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For the sake of the explanation, mixing Brazilians and Portuguese in a single portuguese-language forum sometimes work well, sometimes went pretty bad. For starters the actual spoken language (specially the vocabulary) is in practice very different[1], and often lead to length useless discussions about who is right and who is not.
Such problems are not exclusive to Portuguese. It probably happens in every language that has different dialects with different words (for the same things) or different meanings (for the same words).

For example, the German language spoken in Austria is different from the one in Lower Saxony, which in turn is different from the Cologne region, and so on. When I visit South Baden, I have serious problems understanding people at all. And when I visited Munich (Bavaria) for the first time in my life, I entered a Bus and asked the driver if he sells day tickets. I could read the answer from his face, but I didn’t understand what he was saying. In fact, many Bavarians are able to speak standard German (or “High German”), but are often unwilling to do so, even when they clearly notice that you’re a tourist. At least that has been my experience. Of course, not all of them are like that.

The German Wikipedia aims to serve all German-speaking regions (including outside of Germany), which isn’t always easy, but it works pretty well. For example, there are special measures for Swiss German. Still, sometimes there are problems. For example, I remember a discussion on Wikipedia about the words “Kraut” and “Kohl”, which have slightly different meaning in different parts of German-speaking countries, and – just as you mentioned – it lead to a lengthy discussion about who is right and who is not. Thankfully things like that don’t happen often, and it certainly doesn’t justify splitting the whole of Wikipedia up. That would do more harm than good.

Actually, all of that should be much less of a problem for a technical forum. After all, people come together there in order to discuss technical issues, not linguistics.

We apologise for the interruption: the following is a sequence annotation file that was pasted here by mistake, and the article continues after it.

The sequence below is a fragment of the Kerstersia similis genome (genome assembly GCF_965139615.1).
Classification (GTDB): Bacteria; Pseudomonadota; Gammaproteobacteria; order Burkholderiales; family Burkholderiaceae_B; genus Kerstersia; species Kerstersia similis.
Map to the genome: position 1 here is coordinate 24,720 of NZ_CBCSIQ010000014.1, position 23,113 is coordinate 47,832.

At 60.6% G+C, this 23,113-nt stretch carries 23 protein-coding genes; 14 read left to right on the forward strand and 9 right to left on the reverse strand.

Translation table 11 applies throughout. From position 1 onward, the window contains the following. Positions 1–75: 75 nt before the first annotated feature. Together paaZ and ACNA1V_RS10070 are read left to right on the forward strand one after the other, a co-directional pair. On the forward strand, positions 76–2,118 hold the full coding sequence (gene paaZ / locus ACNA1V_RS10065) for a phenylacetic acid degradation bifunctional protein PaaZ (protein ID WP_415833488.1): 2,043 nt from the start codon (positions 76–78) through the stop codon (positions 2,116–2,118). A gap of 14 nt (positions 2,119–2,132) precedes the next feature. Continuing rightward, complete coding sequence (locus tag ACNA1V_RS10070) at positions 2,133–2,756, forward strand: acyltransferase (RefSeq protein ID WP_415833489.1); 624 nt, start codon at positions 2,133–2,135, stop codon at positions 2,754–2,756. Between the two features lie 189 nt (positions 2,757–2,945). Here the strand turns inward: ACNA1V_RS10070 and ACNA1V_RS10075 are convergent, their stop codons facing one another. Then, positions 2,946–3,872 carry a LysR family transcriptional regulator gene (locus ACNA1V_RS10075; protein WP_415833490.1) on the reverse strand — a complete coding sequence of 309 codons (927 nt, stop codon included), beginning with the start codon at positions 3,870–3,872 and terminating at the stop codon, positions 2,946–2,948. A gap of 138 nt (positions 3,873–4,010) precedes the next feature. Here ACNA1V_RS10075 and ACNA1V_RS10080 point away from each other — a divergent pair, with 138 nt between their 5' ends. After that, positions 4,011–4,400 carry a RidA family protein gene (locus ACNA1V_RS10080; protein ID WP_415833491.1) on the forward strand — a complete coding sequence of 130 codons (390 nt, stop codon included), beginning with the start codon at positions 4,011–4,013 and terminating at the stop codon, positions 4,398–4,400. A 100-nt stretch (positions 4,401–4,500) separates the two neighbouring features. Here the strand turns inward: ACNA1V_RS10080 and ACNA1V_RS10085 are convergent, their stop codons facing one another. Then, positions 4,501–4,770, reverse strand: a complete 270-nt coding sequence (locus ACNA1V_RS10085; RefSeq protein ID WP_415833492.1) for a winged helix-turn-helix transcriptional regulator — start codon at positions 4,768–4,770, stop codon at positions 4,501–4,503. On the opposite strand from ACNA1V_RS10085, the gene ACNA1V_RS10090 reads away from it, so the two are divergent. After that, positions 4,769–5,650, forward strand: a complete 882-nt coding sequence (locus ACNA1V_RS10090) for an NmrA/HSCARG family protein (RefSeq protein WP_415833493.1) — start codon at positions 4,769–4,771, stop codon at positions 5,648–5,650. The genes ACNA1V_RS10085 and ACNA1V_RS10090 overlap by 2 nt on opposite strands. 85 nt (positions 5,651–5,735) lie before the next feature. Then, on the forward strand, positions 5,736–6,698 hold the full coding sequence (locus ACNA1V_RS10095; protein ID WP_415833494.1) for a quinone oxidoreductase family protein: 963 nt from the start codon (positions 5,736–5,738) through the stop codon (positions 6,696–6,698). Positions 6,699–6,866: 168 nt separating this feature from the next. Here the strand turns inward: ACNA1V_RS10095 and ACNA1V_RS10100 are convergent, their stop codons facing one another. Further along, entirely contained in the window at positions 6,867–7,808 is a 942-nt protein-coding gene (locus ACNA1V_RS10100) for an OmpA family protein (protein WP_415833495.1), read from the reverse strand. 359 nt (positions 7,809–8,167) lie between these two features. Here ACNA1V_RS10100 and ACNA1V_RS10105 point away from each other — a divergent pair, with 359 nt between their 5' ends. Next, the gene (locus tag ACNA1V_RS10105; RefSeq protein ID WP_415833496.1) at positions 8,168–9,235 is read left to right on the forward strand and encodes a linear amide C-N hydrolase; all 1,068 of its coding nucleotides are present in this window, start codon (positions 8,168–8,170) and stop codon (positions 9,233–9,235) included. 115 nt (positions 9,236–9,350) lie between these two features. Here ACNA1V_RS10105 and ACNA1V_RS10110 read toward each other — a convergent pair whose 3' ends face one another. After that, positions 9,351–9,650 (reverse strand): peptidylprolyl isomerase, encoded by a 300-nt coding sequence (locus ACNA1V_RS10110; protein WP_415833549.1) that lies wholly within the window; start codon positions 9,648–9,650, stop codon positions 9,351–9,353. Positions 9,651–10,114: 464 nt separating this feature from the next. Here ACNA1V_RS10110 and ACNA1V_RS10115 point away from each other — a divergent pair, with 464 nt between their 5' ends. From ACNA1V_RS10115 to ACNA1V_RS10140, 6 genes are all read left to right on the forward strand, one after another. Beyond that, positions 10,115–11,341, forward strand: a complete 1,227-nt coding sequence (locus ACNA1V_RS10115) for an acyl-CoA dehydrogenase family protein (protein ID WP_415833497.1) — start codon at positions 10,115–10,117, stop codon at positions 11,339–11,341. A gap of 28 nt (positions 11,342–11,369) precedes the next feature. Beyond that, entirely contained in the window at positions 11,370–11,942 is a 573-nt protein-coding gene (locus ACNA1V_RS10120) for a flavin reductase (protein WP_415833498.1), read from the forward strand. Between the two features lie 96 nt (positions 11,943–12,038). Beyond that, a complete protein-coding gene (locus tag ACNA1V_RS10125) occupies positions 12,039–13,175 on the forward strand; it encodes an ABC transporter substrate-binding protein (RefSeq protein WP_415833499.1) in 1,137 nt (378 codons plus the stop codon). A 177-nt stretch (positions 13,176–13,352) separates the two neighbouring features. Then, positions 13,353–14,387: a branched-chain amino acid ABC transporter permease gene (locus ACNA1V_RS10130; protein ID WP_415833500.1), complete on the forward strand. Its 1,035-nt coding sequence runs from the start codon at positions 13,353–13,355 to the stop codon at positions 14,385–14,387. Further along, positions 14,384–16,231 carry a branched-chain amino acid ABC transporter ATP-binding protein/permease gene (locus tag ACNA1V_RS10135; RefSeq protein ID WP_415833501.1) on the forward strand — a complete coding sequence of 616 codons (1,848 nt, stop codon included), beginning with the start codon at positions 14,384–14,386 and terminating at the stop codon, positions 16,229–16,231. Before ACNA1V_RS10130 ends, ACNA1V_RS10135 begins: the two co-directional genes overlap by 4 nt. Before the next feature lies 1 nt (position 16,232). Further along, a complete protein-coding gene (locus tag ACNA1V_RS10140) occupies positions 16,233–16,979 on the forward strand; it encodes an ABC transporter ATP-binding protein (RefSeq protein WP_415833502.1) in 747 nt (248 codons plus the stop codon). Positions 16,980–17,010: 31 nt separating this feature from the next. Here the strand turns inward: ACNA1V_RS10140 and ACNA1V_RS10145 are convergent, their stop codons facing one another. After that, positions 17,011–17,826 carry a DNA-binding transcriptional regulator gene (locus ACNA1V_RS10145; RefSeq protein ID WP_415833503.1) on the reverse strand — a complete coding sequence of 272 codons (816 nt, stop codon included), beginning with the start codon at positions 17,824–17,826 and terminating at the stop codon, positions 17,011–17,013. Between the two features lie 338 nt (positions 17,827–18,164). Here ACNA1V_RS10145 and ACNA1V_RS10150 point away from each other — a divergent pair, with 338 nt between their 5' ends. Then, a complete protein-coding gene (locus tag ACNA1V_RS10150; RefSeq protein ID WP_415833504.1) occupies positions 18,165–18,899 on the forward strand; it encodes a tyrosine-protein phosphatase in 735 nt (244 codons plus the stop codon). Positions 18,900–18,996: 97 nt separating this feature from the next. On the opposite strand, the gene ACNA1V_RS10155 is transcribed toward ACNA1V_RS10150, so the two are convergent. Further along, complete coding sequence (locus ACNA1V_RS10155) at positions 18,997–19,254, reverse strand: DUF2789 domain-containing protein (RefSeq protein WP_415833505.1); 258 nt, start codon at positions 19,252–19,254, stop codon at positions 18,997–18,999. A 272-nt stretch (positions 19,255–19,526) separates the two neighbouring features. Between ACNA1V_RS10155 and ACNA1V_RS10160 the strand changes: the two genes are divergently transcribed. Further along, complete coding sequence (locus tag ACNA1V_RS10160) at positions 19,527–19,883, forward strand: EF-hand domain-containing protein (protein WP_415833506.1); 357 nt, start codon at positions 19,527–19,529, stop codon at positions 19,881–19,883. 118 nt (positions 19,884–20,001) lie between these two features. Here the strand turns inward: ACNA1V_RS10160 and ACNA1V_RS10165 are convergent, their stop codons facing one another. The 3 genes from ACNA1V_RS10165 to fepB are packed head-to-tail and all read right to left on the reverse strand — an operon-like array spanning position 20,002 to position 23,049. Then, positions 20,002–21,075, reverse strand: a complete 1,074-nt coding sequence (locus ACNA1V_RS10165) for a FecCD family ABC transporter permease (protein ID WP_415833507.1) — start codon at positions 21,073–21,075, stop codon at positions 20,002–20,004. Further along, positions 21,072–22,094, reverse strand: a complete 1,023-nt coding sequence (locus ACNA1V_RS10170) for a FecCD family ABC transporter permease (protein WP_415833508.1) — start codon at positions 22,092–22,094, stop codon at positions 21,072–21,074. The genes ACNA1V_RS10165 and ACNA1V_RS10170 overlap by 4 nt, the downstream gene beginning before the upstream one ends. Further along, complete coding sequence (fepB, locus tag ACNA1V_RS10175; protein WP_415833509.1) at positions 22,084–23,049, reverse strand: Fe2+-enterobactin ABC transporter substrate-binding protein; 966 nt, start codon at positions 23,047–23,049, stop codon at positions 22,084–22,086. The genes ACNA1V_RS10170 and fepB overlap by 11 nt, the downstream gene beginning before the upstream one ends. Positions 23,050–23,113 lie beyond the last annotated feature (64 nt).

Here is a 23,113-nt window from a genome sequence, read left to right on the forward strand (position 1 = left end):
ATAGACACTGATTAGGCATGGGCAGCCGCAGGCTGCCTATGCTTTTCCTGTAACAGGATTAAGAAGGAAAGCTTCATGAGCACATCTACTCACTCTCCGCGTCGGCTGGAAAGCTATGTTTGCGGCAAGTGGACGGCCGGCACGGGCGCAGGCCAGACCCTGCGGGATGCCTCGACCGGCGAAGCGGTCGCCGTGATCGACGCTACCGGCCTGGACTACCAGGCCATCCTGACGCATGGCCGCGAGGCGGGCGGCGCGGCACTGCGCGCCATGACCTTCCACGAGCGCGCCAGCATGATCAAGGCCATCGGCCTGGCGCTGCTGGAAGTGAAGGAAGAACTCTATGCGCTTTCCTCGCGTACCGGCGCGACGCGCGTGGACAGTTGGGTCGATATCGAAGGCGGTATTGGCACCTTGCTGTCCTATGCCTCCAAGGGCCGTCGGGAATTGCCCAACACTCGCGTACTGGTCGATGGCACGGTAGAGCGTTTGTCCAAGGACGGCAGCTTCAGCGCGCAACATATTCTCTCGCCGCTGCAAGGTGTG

rigoletto@

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Let me put it in some more open terms: a considerable parcel Brazilians and Portuguese people don't tolerate the another side unless there is absolutely no way around it (or in very superficial relations) - and the language differences is something both sides really tends to not compromise in favor of the another. This is not everyone but still far from being a minority in both sides.

If you create a "Portuguese" forums, that will be dominated by one of the groups because they got first or are in considerable more number, while the other side will completely ignore it and use any other forums unless there is absolutely no way around (when this is impossible to communicate in any other available language).

When both groups increase in size and since this is not a Brazilian or Portuguese owned forum (one can't impose its own language rules to the another), you will quite likely experience several clashes going on all the time because with greater number they start pursuing some kind of language dominance over the another.

There are very good reasons of why Brazilians and Portugueses are separated everywhere. Mixing them simply does not work in general, on-line or in person.

[EDIT]

The reasoning behind it is the (unreasonable) Portuguese people understand the Portuguese language belongs to them and they are not going to compromise it in favor of a former colony, where the people is quite open on how they actually don't give a flying fck to the Portuguese language, but just complain of beign forced into it.